Fit To Fragile: Routine Doctor Visit Changes Everything, Reveals Cancer


Alice Ottero will never forget the routine doctor visit that changed everything.

"I had back pain and I just thought it was soreness (from working out)," Ottero said. But the blood tests came back and Ottero was diagnosed with Stage 3 bone cancer.


Alice Ottero received radiation and chemotherapy before undergoing a stem-cell transplant to treat her bone cancer.

The news came as a shock.

Ottero is one of those people who never drank or smoked.

She lived a healthy life. She taught fitness classes for 17 years.

The cancer diagnosis wasn't easy to accept, but Ottero had support. Ottero has lived in Payson for 24 years and has a close network of friends and she has a loving husband, Mike, who has supported her from the day she learned what she was facing.

And she has her faith. Ottero said she found relief from death knowing she'd meet peace on the other end.

"That's how I made it through," Ottero said. "Sure I had to cry. I'm still in this yucky human body. Of course, I'm scared, but I don't dwell on it."

Ottero's bone cancer was aggressive and painful.

"The tumor was growing through the bone," Ottero said. "It was huge."

To shrink the tumor, Ottero received radiation treatments.

Four robust rounds of chemotherapy followed. The last two doses were particularly strident to prepare her body for the stem-cell transplant.

"I was in the hospital for two weeks," she said. "It was one of the worst things I've been through.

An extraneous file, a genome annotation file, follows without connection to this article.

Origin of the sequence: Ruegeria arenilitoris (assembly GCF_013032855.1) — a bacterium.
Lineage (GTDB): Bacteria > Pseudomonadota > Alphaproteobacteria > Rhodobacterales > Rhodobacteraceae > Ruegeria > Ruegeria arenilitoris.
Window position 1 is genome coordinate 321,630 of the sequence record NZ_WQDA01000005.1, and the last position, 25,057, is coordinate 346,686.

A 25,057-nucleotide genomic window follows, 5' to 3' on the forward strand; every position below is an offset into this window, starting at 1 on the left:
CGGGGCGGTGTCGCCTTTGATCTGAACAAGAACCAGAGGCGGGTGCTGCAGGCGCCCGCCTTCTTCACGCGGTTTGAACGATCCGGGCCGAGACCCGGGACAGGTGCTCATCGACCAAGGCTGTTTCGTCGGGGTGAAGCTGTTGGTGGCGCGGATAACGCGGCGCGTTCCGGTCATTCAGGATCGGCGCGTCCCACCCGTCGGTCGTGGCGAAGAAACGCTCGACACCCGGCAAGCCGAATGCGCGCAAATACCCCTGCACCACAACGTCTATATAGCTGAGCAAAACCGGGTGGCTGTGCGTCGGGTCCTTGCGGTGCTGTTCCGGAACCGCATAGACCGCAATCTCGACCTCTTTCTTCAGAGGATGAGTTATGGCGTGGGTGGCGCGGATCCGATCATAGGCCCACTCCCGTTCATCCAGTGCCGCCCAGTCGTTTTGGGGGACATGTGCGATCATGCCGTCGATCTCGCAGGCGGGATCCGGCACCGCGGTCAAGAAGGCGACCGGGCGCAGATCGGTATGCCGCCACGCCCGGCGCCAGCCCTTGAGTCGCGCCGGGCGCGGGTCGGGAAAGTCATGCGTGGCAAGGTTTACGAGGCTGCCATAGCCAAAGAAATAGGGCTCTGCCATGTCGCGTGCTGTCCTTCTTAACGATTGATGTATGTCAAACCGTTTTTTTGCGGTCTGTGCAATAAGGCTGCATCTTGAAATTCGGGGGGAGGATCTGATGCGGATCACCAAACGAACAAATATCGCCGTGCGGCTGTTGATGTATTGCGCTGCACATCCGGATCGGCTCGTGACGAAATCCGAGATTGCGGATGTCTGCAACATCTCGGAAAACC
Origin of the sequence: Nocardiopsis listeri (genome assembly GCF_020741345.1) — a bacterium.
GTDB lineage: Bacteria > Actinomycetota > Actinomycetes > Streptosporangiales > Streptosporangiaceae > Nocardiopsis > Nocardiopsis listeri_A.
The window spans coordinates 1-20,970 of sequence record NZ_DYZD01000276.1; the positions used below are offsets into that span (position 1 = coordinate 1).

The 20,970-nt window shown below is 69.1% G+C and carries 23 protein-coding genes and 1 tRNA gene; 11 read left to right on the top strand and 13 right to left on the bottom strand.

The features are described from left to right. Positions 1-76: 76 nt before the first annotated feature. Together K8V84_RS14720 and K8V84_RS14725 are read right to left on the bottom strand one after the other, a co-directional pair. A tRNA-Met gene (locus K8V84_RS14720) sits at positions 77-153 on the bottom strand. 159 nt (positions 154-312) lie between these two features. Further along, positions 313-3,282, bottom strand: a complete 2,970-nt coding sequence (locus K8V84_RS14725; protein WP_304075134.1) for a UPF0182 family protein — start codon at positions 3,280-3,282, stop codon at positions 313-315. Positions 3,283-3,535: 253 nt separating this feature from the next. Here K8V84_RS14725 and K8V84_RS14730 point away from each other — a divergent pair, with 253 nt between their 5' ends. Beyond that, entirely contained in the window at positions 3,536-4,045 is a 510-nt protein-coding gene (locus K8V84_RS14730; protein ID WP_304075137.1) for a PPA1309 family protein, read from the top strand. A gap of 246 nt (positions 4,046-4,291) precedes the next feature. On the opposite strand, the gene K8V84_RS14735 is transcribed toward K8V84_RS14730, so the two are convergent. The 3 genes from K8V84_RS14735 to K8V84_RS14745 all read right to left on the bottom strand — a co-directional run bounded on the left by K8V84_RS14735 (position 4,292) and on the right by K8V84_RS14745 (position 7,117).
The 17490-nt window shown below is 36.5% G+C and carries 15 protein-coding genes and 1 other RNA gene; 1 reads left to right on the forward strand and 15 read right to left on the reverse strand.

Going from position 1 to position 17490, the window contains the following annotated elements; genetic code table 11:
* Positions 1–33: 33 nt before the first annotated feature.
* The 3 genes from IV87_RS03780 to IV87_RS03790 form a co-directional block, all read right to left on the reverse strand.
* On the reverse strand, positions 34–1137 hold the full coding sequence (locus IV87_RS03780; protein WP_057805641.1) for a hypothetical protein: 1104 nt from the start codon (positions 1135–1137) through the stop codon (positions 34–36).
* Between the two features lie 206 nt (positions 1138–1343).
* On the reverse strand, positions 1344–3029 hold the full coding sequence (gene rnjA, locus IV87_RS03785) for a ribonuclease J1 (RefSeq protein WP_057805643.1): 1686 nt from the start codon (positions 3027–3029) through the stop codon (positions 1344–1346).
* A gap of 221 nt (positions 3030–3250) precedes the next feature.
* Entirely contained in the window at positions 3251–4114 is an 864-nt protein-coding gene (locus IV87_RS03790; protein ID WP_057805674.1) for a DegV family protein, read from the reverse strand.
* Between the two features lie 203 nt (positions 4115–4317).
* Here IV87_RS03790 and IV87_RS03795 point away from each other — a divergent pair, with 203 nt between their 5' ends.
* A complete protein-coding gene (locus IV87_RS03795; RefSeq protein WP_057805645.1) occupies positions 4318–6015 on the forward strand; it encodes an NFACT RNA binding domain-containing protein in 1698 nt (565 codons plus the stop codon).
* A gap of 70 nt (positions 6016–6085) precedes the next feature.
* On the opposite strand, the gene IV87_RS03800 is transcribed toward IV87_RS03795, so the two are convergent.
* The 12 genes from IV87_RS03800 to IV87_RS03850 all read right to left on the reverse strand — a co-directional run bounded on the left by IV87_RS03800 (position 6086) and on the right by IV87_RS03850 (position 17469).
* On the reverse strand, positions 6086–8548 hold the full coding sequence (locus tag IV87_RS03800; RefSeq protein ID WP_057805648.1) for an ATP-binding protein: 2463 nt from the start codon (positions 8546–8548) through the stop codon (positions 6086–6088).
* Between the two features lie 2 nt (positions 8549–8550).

"(The chemotherapy) killed off all my saliva glands so I ate ice chips by the ton, but it didn't help."

Doctors removed a sample of Ottero's bone marrow and extracted the stem cells, which contain disease-fighting properties. The cells are cleaned of the cancer, frozen and reintroduced in the body where they begin renewing healthy cells.

As her body rebuilds its immune system after the treatment, Ottero must live in isolation for 200 days.

Ottero's house is as sterile as a laboratory.

To keep her body infection-free, she follows an antibacterial diet. It consists of processed foods, mainly frozen meals and meat. Fruits and vegetables are out of the question because they harbor bacteria.

"You couldn't make me something and bring it to me," she said. "You don't realize how much bacteria you have in your house. I have to have a clean towel every day. I change my sheets two times a week. I have to Clorox the bathroom every time it's used. I have to Clorox everything."

"I'm still pretty tired," she said.

"But I'm going to start walking. I don't care what people think of me with my (germ protective) mask on."

Though she is fragile, Ottero's prognosis is good.

The transplanted cells, she said, started to grow immediately, and her blood work shows progress.

"Sure I have my bad days," she said. "I just want my life back."

"We look forward to having her back at work," said Carpenter's Wife owner, Kristie Dillman.

"She's the spark in the store. She's the life of the party."

To offset the cost of Ottero's medical bills, friends and coworkers will host a benefit tea Sunday, April 2.

"When someone gets sick like that I say, ‘There but for the grace of God go I," said coworker Leonie Dobbins. "I just feel that if you can help someone you should."

Tea service, including 10 different cakes, begins at noon, April 2 at The Carpenter's Wife, 112 W. Wade Lane.

To attend Ottero's benefit or to make a contribution, contact The Carpenter's Wife at (928) 472-4446.

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